Amid concerns about privacy, Fairfax County supervisors Tuesday put off plans to expand the use of drones by police and other first responders in the county.
WASHINGTON — Amid concerns about privacy, Fairfax County supervisors Tuesday put off plans to expand the use of drones by police and other first responders in the county.
The Board of Supervisors unanimously voted to defer approval of a drone policy manual and the purchase of six to eight drones that would cost about $3,500 each until there is more chance for public input.
While the broad strokes of the potential use of drones through the police, fire and emergency management departments had been discussed at a committee meeting in January, the full planned policy was only revealed last week shortly before the board was asked to approve it.
“I have subsequently contacted organizations that I thought would have opinions on this. They were not even aware we were going to hear it today,” Supervisor John Foust said Tuesday.
Public Safety Committee Chairman John Cook hopes the county can get more public input this fall so the issue could be revisited in December, with potential tweaks to further protect people’s privacy.
“We need to look at the civil rights implications for our citizens,” Cook said. “People tend to think that they have privacy in their backyard, and they won’t necessarily have that if there’s an inadvertent [camera shot].”
He suggested more conversations with privacy advocates, homeowners’ associations and civic groups.
“While the draft policy says that everything will be done in accordance with the law, the law is in flux,” Cook said.
He pointed to a recent U.S. Supreme Court ruling finding that police generally need a warrant to get cellphone location data and a Supreme Court of Virginia ruling that kept alive a challenge to automated license plate readers.
“It’s already the law that if there is a legal and proper police stop or surveillance and then you see something, that you can usually use what you see to do further action. We turn a camera on as it flies over somebody’s backyard and it picks up something, that picture’s probably going to be enough for a judge to issue a warrant and then the police can go into somebody’s house, and so this is serious,” Cook said.
The draft policy has already been revised multiple times in an internal process that took months longer than county staff had hoped due to the many agencies involved.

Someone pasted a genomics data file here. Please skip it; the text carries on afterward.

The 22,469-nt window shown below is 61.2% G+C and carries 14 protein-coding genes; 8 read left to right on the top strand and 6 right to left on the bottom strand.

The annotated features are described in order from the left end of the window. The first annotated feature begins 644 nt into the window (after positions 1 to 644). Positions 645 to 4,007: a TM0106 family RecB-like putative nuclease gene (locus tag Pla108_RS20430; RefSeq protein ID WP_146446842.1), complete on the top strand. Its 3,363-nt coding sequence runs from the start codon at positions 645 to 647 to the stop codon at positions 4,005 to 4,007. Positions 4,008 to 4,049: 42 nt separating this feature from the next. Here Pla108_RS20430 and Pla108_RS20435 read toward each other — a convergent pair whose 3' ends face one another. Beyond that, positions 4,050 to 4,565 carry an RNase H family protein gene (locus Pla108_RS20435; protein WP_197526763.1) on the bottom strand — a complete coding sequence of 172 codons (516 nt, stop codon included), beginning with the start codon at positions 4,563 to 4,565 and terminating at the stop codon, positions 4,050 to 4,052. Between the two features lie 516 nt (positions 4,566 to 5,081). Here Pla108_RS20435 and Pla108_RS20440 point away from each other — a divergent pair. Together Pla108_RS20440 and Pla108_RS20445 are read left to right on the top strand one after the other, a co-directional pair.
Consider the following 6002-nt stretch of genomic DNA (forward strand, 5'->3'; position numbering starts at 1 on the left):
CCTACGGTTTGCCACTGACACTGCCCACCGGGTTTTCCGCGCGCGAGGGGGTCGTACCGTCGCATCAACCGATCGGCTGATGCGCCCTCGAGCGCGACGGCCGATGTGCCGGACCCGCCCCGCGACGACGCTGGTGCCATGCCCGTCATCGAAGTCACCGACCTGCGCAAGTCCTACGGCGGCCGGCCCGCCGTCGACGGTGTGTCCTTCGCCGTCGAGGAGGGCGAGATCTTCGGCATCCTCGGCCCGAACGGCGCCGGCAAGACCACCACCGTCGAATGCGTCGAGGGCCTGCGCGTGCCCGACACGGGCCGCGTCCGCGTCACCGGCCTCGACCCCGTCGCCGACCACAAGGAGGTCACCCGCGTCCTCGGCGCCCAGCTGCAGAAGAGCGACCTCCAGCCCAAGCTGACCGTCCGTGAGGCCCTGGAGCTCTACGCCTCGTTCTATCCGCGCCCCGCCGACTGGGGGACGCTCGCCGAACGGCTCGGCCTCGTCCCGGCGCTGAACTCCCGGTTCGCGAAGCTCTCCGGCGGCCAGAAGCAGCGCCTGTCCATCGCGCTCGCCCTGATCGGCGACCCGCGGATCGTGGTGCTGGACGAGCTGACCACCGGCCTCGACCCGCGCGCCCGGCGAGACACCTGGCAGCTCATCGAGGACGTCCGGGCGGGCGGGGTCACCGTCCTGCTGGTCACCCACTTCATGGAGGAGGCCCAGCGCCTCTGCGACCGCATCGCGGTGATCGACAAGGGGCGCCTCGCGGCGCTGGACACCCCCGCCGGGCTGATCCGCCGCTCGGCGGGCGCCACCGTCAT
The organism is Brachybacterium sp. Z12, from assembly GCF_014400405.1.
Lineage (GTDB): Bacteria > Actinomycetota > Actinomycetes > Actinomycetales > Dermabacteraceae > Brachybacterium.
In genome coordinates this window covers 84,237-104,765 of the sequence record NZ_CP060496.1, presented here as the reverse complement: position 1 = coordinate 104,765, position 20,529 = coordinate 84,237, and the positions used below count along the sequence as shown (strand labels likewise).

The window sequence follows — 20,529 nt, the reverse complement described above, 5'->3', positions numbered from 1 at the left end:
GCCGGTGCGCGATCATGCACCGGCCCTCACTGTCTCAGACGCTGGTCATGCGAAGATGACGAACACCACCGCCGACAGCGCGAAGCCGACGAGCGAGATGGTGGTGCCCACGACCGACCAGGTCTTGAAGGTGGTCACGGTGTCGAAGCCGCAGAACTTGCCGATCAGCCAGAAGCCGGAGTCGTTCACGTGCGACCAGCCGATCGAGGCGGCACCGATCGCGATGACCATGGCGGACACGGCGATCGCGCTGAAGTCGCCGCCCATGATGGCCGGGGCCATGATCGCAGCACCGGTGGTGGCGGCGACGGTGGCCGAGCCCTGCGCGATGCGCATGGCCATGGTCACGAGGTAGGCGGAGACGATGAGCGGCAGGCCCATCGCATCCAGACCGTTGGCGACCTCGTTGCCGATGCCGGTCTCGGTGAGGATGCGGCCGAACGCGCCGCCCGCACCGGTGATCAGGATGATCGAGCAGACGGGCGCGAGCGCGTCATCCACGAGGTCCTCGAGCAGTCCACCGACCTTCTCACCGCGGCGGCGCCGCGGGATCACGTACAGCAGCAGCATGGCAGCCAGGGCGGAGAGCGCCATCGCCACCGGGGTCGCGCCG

The county expects to apply for Federal Aviation Administration authority to operate a drone program once the policies are approved. Under FAA rules, the drones could not fly higher than 400 feet above the ground and would need to navigate around the numerous areas with restricted airspace in the county, including military locations and Dulles Airport.
Drone pilots would be trained, including on which 60 percent of the county has restricted airspace.
The drones would not replace the police department’s helicopter.
Instead, they would be used as an additional tool for search and rescue, surveying crash scenes or disaster damage, fire and explosives response, hazardous material spill tracking and planning, other investigations, deer hunting information, infrastructure assessment, and even cool county photos or geospatial data collection.
The draft policy promises cameras would only be turned on when needed and video would usually be streamed live to the team piloting the drone but not necessarily stored in a long-term database.
In addition to regular cameras, the drones could have infrared or other sensors or be fitted to carry something to a hard-to-reach area like a life preserver, medication or defibrillator.
Loudoun County is among Virginia jurisdictions already using drones for search and rescue and similar missions. The Virginia Department of Emergency Management has a drone team always ready to deploy to incidents, and the Virginia Department of Transportation and Virginia State Police are analyzing opportunities to use drones to speed up crash reconstruction efforts that can keep highways closed for hours or provide information to drivers sooner about stopped traffic.
The draft Fairfax County policy promises public education about the program including demonstrations, a website and classes through the Fairfax County Park Authority that include hands-on use of the drones. The county would also provide notifications to residents in an area where a drone is being used.
The county’s drones would not be allowed “to conduct random surveillance activities,” target a person based on race, ethnicity, gender or similar characteristics, harass or intimidate anyone, or to conduct personal business.
“Although the potential benefits and enhanced capabilities are substantial, it is acknowledged that concerns exist that UAS may be misused or abused, particularly by law enforcement agencies. UAS operators, observers, and support staff shall ensure the protection of individuals’ civil rights, civil liberties and reasonable expectations of privacy in any UAS deployment,” the draft policy said.
Cameras would be directed away from occupied buildings and trained on the precise area that is the focus of the mission, the policy said.
Decisions on whether to use a drone or not would be based on whether the mission is necessary, within the capabilities of the county, is legal and safe given the weather, whether a search warrant has been obtained if required and the proximity to any restricted airspace.
Some video could be available to the public after a mission through a Freedom of Information Act request.
In addition to the cost of the drones, which is expected to be absorbed by existing department budgets, the county expects annual insurance costs for the program would be between $5,000 and $10,000.
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